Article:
Hunter success in Illinois has been increasing in recent years with more than one in every four permits resulting in a harvested deer. However, Illinois is also a complicated state when it comes to seasons, permits and regulations. Make sure you’re aware of the details.
Table of Contents
2023 Season Dates
|Archery||October 1-November 17November 21-November 31December 5-January 15||Counties with a firearm season and Kane County west of Route 47|
|Archery||October 1-January 15||Cook, DuPage and Lake Counties and Kane County east of Route 47|
|Firearm||November 17-19November 30-December 3|
|Muzzleloader||December 8-10||Muzzleloaders also allowed in second firearm season (November 30-December 3)|
|Late-Winter Antlerless Only||December 29-January 1January 13-15||Antlerless deer only with shotgun, muzzleloader or handgun|
|Youth Firearm||October 8-10||Only available for youth under 18 years old|
Licenses, Permits and Bag Limits
Illinois has a relatively complicated system of licenses and permits, which may explain why it doesn’t have as high a percentage of hunter participation as other states. First of all, all hunters must have a general hunting license with the following exceptions:
- Owners and family members on their own land
- Illinois residents who are active-duty military members
- Legally disabled Illinois residents
To get a license, you must have taken a hunter safety course, but there are apprentice and youth hunting licenses that allow you to hunt with supervision before taking the course.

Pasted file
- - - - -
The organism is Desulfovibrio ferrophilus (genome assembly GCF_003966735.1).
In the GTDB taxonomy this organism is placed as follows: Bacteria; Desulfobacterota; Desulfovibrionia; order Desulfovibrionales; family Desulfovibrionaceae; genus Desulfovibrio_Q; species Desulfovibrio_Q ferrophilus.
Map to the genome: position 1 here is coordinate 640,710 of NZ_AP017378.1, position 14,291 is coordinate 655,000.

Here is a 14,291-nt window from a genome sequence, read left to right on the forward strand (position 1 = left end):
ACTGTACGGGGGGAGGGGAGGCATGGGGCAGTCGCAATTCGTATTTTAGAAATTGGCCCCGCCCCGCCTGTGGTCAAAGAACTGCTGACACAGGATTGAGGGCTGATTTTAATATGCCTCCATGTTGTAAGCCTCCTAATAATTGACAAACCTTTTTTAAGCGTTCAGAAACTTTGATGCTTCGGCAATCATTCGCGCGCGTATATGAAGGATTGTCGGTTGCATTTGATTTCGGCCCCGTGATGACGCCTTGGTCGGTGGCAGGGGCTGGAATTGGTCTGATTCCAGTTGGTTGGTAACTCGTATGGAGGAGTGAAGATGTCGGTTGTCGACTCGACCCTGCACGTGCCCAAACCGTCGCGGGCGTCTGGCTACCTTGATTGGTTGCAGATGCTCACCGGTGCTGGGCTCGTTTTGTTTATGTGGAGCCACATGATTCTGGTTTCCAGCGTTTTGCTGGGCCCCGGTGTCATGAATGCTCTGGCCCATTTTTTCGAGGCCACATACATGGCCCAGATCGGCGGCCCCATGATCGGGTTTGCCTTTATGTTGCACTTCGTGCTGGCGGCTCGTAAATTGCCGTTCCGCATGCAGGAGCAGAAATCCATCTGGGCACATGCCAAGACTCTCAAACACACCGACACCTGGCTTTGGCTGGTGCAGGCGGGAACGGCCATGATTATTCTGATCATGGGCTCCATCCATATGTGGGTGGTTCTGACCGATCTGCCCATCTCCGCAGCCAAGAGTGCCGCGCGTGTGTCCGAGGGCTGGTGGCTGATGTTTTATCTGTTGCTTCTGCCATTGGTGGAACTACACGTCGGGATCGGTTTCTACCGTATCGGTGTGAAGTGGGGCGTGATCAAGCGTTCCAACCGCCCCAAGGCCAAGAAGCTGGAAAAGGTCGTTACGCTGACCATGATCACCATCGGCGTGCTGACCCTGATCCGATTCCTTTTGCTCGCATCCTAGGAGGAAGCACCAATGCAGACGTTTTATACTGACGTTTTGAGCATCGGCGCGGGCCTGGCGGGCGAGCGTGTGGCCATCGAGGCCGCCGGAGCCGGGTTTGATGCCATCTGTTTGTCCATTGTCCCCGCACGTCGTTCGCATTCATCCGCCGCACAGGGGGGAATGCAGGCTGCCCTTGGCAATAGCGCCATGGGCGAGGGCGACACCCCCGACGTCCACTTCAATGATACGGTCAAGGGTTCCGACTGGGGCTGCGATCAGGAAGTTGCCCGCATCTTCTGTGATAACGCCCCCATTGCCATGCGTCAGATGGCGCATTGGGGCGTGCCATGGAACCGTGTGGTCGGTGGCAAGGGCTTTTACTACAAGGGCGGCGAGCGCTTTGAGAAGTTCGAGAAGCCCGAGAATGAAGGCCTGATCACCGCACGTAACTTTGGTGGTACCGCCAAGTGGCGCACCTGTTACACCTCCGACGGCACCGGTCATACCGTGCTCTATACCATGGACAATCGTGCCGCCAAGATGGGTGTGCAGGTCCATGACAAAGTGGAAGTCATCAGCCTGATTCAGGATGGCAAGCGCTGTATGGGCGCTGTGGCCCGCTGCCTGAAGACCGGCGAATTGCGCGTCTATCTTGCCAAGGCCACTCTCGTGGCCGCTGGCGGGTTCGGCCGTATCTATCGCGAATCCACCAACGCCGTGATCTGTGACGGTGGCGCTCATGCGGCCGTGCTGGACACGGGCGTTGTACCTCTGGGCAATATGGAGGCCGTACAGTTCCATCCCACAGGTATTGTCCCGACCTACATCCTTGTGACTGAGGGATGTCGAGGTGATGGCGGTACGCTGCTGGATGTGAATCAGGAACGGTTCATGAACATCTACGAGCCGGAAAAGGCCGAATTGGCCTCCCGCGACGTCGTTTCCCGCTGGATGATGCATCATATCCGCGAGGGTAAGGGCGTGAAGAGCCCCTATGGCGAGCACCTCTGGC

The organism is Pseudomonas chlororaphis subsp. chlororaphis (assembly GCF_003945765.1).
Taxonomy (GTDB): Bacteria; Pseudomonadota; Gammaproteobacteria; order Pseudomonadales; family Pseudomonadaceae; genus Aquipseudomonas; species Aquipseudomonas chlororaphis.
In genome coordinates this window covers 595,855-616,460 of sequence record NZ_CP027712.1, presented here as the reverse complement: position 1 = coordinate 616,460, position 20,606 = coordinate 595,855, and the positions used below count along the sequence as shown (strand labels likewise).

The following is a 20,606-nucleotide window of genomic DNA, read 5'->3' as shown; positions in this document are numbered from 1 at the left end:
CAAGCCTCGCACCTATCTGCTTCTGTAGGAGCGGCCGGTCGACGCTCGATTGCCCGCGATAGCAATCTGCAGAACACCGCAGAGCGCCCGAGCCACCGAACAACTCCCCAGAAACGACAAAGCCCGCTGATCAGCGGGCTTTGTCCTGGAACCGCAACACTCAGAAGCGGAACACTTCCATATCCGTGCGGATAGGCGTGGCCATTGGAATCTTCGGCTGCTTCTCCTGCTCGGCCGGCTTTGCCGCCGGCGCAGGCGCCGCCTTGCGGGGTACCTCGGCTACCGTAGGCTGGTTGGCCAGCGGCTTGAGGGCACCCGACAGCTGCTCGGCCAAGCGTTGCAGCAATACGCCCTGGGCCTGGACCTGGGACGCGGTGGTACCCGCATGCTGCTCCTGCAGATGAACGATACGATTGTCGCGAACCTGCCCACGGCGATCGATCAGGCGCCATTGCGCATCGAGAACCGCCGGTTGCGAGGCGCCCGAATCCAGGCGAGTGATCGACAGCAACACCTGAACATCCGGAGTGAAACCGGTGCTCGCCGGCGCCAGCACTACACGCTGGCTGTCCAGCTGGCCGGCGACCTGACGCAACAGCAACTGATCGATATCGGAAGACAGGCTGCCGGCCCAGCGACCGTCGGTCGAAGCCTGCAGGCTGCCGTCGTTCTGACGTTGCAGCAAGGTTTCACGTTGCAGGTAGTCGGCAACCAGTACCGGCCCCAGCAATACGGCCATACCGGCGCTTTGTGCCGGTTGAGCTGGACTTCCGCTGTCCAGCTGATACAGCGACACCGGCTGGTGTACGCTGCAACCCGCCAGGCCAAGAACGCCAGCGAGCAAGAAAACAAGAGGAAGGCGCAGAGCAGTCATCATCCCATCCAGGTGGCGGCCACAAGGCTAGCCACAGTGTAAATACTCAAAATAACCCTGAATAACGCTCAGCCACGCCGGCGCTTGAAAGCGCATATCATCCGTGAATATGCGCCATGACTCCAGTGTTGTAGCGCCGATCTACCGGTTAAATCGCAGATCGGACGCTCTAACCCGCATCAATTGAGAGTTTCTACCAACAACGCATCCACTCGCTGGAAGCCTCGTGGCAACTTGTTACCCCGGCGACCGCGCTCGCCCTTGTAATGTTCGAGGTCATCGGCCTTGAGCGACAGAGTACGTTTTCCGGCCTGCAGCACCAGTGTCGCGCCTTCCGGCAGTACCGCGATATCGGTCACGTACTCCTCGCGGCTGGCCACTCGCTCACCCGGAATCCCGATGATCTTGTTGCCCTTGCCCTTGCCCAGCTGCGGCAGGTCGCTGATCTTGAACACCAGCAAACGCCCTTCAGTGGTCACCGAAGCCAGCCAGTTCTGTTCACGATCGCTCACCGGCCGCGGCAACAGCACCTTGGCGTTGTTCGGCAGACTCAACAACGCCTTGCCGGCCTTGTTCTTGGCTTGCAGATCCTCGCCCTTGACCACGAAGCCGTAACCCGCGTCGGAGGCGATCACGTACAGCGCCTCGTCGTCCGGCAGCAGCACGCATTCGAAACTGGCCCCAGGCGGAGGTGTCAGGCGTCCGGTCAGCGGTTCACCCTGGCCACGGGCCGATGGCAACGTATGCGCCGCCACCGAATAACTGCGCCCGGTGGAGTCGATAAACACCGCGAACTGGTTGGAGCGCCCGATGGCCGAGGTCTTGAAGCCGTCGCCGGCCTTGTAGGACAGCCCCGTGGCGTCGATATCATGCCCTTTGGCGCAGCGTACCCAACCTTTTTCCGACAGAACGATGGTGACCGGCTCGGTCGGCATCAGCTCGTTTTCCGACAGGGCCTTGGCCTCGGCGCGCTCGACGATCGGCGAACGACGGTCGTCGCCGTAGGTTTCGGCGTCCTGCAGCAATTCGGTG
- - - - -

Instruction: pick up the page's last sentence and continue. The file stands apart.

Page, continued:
Additionally, hunting whitetail deer in Illinois requires a state habitat stamp that can be purchased online.
You will also need a specific permit to hunt deer in Illinois. Generally, a permit applies to a specific season and allows you to hunt a single deer. The exception is a combo permit that lets you hunt one deer of either sex in addition to a single antlerless deer. The permit may specify the deer sex. You may be able to purchase an unlimited number of permits, or it may only be available by lottery.
Regardless of the number of permits you have or the season, you may only harvest a maximum of two antlered deer in a season.
Illinois Permits and Costs
|Permit Type||Sex||Cost||Max Available||Lottery?||Application Starting Date|
|Firearm or Muzzleloader||Either||$29.00||1 per application, but leftover permits are sold first come, first serve with a max of 5||Yes||March 7|
|Firearm or Muzzleloader||Antlerless only||$21.50||1 per application, but leftover permits are sold first come, first serve with a max of 5||Yes||July 11|
|Firearm or Muzzleloader||Combo (1 either sex + 1 antlerless)||$46.50||1 per application, but leftover permits are sold first come, first serve with a max of 5||Yes||March 7|
|Firearm or Muzzleloader||Either||$304.00||1 per application, but leftover permits are sold first come, first serve with a max of 5||Yes||May 11|
|Firearm or Muzzleloader||Combo (1 either sex + 1 antlerless)||$329.00||1 per application, but leftover permits are sold first come, first serve with a max of 5||Yes||May 11|
|Archery||Combo (1 either sex + 1 antlerless)||$410.00||1||No||June 1|
Illinois Permit Lotteries